Arizona state Senate President Sen. Karen Fann and Arizona state Sen. Kelly Townsend, both of whom are Republicans, have been subpoenaed by the FBI in apparent connection to wide-ranging federal investigations into post-2020 election attempts to secure another term for Trump despite his loss.
Fann bore responsibility on the state legislative side for the infamous post-election audit in Maricopa County, Arizona, conducted by Cyber Ninjas — a firm that didn’t actually have any election-auditing experience when brought in to run the effort. Fann “ordered the partisan review of the 2020 election in Maricopa County,” The Arizona Republic explains. That audit — which unsurprisingly turned up no actual evidence of systematic election fraud — was performed under the direction of GOP state senators, who subpoenaed and successfully obtained materials from the 2020 elections from local authorities in the county. County officials consistently pushed back on the audit. Credible examinations of the electoral process had already taken place, as they had elsewhere in the U.S. Fann acknowledged to the Republic that she received a subpoena from the FBI.
Fann characterized the FBI’s subpoena in a bizarre fashion, calling it a Freedom of Information Act request “in the form of a subpoena for my emails and communications.” “I’m instructed not to discuss,” she added. Reportedly, federal authorities were after materials related to communications between Fann, then-President Donald Trump himself, and Trump’s team, although Fann declined to confirm that element of available reporting. Instead, the Senate leader said she’s “pretty sure everything they’ve asked for has already been foiaed numerous times over the past 18 months.” “Foiaed” would mean requested under the Freedom of Information Act.
Fann has previously, however, confirmed that she’d in fact been in contact with Trump and individuals close to him, at least according to her telling. Shortly after the last election, Fann told Arizona state House Speaker Rep. Rusty Bowers, another Republican, that “Trump’s advocates” had repeatedly gotten in touch to push for her assistance in overcoming Biden in Arizona, as the Republic summarizes it. Additionally, in December of 2020, Fann told a constituent she had been involved in “numerous conversations with Rudy Giuliani over the past weeks trying to get this done,” adding: “I have the full support of him and a personal call from President Trump thanking us for pushing to prove any fraud.” In other words, it certainly sounds as though Fann was eager to go along with the now former president’s ambitions.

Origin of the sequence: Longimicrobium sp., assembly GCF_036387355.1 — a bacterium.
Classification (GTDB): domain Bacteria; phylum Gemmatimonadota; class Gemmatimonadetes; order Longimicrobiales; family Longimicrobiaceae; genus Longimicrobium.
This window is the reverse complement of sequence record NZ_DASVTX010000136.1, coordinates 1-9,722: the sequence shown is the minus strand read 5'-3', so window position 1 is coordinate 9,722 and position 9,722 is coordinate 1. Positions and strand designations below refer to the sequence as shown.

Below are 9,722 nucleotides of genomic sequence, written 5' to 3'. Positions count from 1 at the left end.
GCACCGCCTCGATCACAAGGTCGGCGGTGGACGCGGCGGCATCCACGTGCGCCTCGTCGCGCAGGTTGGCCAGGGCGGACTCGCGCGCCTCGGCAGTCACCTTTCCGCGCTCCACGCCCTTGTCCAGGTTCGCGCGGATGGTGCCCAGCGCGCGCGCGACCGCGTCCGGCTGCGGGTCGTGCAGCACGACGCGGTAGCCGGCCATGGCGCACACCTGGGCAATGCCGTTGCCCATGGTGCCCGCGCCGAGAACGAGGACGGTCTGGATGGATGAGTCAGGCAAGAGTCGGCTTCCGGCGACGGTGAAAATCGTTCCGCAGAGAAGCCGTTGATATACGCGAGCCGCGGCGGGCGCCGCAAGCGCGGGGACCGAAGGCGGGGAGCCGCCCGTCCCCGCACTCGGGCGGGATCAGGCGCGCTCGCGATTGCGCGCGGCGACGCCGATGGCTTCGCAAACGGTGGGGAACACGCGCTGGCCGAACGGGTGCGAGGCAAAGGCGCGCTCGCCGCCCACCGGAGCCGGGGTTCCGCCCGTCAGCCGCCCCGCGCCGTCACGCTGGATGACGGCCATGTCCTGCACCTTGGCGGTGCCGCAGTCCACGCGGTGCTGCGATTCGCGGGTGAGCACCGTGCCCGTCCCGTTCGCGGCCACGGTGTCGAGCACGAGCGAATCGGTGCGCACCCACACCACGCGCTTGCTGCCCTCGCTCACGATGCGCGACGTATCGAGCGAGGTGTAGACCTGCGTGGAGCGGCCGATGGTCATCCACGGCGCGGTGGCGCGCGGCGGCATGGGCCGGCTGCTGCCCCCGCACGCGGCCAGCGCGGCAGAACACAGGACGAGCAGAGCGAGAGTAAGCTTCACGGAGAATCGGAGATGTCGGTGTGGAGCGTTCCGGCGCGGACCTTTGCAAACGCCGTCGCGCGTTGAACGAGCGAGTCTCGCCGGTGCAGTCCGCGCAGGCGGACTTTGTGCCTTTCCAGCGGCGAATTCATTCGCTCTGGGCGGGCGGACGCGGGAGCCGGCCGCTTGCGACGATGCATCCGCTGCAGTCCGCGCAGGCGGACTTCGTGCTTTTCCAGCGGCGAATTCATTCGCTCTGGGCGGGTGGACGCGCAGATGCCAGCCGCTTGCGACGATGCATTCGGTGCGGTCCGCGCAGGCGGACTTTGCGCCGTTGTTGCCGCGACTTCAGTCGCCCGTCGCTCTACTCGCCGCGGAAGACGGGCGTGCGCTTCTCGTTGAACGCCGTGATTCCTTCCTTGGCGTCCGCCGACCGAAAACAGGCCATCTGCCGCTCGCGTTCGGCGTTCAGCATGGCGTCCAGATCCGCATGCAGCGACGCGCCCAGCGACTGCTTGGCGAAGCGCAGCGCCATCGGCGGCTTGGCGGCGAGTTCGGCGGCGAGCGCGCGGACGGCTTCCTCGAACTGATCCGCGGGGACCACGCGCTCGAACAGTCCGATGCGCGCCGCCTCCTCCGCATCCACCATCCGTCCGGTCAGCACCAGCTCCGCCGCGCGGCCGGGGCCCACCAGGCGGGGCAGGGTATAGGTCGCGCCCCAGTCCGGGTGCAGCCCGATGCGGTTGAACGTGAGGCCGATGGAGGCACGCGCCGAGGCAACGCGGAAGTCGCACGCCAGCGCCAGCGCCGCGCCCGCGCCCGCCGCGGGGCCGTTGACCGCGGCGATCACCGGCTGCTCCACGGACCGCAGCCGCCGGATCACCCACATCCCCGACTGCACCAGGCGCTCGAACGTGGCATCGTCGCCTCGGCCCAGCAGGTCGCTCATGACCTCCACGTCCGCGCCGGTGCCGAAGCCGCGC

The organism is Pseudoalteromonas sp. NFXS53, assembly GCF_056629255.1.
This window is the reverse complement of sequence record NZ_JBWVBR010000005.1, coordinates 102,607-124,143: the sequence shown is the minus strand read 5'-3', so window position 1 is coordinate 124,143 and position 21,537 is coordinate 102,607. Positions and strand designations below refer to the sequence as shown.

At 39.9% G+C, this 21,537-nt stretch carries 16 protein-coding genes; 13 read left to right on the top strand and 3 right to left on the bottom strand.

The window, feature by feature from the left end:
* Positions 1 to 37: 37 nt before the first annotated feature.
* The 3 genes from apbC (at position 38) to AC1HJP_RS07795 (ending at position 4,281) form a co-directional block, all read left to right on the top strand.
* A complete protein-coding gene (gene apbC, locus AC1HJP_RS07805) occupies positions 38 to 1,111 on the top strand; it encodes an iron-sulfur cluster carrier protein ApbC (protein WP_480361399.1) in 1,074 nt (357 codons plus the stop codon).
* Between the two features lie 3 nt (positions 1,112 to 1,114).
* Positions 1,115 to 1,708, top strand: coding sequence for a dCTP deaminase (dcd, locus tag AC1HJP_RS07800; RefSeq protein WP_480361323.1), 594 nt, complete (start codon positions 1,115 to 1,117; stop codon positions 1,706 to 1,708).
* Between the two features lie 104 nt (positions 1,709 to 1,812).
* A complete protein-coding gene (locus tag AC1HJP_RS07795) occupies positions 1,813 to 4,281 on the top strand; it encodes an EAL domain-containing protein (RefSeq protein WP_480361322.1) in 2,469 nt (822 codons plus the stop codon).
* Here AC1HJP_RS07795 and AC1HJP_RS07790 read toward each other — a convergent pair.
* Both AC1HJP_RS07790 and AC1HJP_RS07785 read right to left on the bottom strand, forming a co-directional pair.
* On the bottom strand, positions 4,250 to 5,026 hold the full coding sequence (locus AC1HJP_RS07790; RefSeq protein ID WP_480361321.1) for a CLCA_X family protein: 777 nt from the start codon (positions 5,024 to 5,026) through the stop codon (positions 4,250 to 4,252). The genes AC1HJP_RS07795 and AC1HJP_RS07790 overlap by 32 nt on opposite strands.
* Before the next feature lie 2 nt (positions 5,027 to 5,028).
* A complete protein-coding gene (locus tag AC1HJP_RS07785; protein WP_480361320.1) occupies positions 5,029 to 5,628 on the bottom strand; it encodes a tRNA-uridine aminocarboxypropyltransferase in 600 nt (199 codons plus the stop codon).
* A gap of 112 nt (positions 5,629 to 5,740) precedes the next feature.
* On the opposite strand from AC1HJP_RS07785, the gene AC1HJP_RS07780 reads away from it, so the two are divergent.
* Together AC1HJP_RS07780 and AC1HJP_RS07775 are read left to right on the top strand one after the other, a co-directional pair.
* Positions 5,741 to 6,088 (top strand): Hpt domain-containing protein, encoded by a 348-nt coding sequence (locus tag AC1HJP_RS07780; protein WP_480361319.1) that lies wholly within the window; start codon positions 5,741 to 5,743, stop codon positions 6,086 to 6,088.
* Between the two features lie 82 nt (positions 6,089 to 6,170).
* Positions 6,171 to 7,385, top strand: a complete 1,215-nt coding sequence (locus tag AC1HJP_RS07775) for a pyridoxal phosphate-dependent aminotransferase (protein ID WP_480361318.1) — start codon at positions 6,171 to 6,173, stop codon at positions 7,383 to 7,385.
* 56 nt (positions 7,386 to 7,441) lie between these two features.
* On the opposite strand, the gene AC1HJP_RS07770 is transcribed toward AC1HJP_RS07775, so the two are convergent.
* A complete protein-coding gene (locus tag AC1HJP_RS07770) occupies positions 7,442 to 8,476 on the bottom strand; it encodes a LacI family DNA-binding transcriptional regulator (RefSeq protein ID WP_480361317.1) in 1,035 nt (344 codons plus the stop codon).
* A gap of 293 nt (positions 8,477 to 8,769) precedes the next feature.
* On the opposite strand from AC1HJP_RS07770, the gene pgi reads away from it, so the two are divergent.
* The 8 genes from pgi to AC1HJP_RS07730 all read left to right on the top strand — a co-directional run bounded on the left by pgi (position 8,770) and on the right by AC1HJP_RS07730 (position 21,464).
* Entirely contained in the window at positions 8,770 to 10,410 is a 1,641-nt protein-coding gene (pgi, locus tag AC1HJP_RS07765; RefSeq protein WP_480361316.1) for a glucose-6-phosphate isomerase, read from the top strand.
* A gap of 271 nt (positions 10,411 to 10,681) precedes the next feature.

Townsend, meanwhile, confirmed that she received a subpoena but offered no additional remarks on the matter when questioned by the Republic. She indicated to another outlet, though, that records of communications with lawyers for Trump were a focus of the federal push. She also indicated she was complying. It doesn’t seem like a particularly great time to be a close ally of the former president — there’s been a wave of federal investigative activity related to attempts to boost Trump’s desperate bid to stay in office no matter his well-documented loss.
Kelli and Michael Ward — the former of whom is the current chair of the Arizona GOP — were recently also subpoenaed by federal authorities in connection to their part in an attempt to assemble an essentially faked slate of electoral votes for Trump from Arizona, although Biden won there. Other high-profile individuals who’ve recently faced Justice Department action include the chair of the Nevada GOP, whose phone was seized, former Trump lawyer John Eastman, whose phone was also seized, and former Trump Justice Department official Jeffrey Clark, whose residence was searched.